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Black-box theater is
'Burn This'Lanford Wilson's two-act drama, directed by Jason Scott Lee and Justina Mattos
Onstage: 7:30 p.m. Wednesdays through Saturdays, closing Aug. 27
Place: Ulua Theater, 19-4325 Haunani Road, Volcano Village
Tickets: $25, available at CD Wizard in Hilo, Mele Kai Music in Kona, Byrd's Audio in Waimea and the Volcano Store on Haunani Road
Synopsis: The setting is a Manhattan loft shared by Anna, a young dancer-choreographer, and her two gay roommates -- Anna's collaborator, Robby, just killed in a boating accident, and Larry, a world-weary advertising executive. Anna is recovering from Robby's death, comforted by her boyfriend, Burton, when Robby's older brother, Pale, comes to collect his brother's belongings and transforms the lives of everyone in the loft.
The castKen Elliott (Larry): A Compton, Calif., native, Elliott, 41, has been a member of the prestigious Actors' Gang Theatre in Hollywood for nine years. He was last seen in the award-winning productions "Self-Defense," based on the Aileen Wournos story, and originated the role of Robert Earl Hayes in "The Exonerated," which he will reprise in the 2006 U.S. Tour.
Yasuko Takahara Schlather (Anna): A native of Japan who now calls Makawao, Maui, home, Schlather, 35, has co-starred in several television shows and can also be seen in Disney's "Golden Dreams" at the California Adventure Park. She lived in Los Angeles. She's also appeared in "Hae Lu" (2001), directed by Kuang Lee. Her TV credits include CBS's "Martial Law."
Mark L. Lewis (Burton): A Wyoming native currently living in Los Angeles, Lewis, 30, has just completed the U.S. tour of "Embedded" with the Actors' Gang and can be seen in the soon-to-be-released films "States Evidence" and "L.A. D.J." He is also a technical director for the Actors' Gang in Los Angeles.
Jason Scott Lee (Pale)
By the conclusion of the in-your-face, punch-in-the gut, 135-minute production, the audience feels as emotionally rung as the actors.
This is "black-box theater" -- held in an unadorned performance space, usually a large, square room with black walls and no raised stage.
Such spaces, easily built and maintained, are usually home to performances with limited sets and lighting effects but with an intimate focus on story, writing and performances.
And so it is with actor Jason Scott Lee's 45-seat Ulua Theater, set deep within the Volcano rain forest. Last week's "Burn This" premiere was the culmination of a five-year dream for Lee. "I want to bring quality, professional plays to the community with stories that affect people emotionally in a very, very intimate setting."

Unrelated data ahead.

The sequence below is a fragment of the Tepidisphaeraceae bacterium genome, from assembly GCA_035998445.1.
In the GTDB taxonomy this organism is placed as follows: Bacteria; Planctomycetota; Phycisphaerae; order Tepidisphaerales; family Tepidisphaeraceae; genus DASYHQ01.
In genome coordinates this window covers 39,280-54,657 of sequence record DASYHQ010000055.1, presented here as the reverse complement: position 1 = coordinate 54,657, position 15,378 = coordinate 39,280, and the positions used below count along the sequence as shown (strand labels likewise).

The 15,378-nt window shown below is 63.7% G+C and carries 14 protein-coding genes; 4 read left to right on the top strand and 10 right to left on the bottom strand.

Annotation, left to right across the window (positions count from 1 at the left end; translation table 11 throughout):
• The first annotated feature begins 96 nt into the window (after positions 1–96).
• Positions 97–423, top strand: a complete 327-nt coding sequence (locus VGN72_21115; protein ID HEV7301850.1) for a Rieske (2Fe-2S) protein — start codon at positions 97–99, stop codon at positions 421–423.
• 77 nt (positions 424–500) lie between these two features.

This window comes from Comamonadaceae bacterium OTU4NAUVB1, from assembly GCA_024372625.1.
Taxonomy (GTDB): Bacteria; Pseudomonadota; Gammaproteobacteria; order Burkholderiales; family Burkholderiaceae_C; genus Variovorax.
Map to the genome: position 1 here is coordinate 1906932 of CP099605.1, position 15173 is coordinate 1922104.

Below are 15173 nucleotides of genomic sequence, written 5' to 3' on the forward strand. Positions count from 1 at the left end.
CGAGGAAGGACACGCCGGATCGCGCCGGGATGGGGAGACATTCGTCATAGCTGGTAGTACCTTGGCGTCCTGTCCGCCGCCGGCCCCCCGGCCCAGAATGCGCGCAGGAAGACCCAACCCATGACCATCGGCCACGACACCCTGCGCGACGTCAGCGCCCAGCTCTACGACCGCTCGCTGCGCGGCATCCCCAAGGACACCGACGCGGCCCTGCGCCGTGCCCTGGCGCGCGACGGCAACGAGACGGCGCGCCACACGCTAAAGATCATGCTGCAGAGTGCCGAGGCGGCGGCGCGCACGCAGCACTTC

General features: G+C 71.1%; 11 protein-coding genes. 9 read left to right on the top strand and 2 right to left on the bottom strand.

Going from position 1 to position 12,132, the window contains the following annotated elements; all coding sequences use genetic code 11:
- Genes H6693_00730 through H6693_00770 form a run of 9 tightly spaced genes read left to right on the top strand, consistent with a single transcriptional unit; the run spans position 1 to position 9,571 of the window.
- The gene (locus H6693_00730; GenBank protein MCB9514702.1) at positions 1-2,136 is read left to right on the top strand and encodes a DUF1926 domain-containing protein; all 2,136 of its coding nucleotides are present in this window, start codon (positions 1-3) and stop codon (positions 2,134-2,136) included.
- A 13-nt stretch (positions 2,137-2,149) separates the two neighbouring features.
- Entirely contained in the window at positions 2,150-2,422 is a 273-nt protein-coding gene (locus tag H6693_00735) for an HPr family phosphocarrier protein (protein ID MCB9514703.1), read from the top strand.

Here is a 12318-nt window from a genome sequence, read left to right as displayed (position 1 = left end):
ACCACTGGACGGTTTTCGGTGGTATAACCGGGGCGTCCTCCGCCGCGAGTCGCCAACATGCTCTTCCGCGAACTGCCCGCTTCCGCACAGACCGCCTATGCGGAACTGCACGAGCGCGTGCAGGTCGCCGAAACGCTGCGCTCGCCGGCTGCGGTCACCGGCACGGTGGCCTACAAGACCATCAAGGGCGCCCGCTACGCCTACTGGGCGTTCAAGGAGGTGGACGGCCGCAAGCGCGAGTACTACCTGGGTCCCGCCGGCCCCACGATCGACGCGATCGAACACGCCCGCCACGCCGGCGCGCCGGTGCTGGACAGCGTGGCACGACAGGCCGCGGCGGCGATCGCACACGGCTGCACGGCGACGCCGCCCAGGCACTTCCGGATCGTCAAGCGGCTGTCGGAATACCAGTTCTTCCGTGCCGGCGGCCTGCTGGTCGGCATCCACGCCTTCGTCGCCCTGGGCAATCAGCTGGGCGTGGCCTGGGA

Black-box theaters became popular in the 1960s and 1970s, a thriving time for low-cost experimental theater. Lee patterned Ulua after a venue in Los Angeles' Los Feliz district, where the wannabe actor studied with Sal Romeo.
"Black-box allows more pure theater to be explored with the most human and least technical elements being in focus," Lee says.
Audiences enter Ulua under a pitched, overhanging roof. At its pinnacle is mounted a 100-pound ulua, which Lee caught off of South Point after a 40-minute battle. He wants Ulua Theater performances to be like his experience catching the fish: The excitement of the first strike, followed by the hard, sweaty work to reel it in, is like bringing a play to fruition. "The ulua is the king of the reef, and that is the theater I want: something dynamic and forceful."
The "Burn This" stage is a living room and kitchen. The couch, chairs, table, stove, sink, dishes, utensils and refrigerator are used by the cast to lounge, cook and eat.
"This is the first time in my career that I've actually lived onstage," says Mark L. Lewis, who plays Burton in the play.
Grace C. Lee, executive director of the New York-based Second Generation theater group, made the trip from New York because the concept of combining a theater and working farm "fascinated me."
Second Generation provided a $2,000 grant to Lee's Kilauea Productions for "Burn This."
"Pu Mu is a place where people can hone their craft, a safe haven for artists who can try experimental things," Grace Lee said. "People feel safe about making mistakes. It's amazing to work in the field, then bring that energy into the theater."
During the day, the actors farm, usually mulching and weeding in Pu Mu's two taro patches.
Actor Ken Elliott, a longtime friend of Lee's, wanted to learn farming techniques. "An actor has always got to work, but here I have the luxury of working on a farm and being in a play at the same time. Since we actually live on our stage ... we're constantly talking about the play, the lines, the story. You don't have that pleasure in the city."
Lee and a carpenter friend spent about two years building Ulua Theater, which only recently was connected to electricity. The cast had been rehearsing by candlelight.
Schlather lived in Los Angeles for 14 years until opting for a change in lifestyle. Since arriving in Volcano in early June with other cast members, Schlather says she's physically and psychologically stronger.
"Here I'm always in the field during the day," she said. "When I was in a play in L.A., I was so emotional and felt so high I didn't know where to put my energy, so I just hung around the theater. Here I go outside and work, and I perform better."
Lewis compared living, working and performing at Pu Mu to being an astronaut. "It's rare and random to be allowed to visit such a sacred place."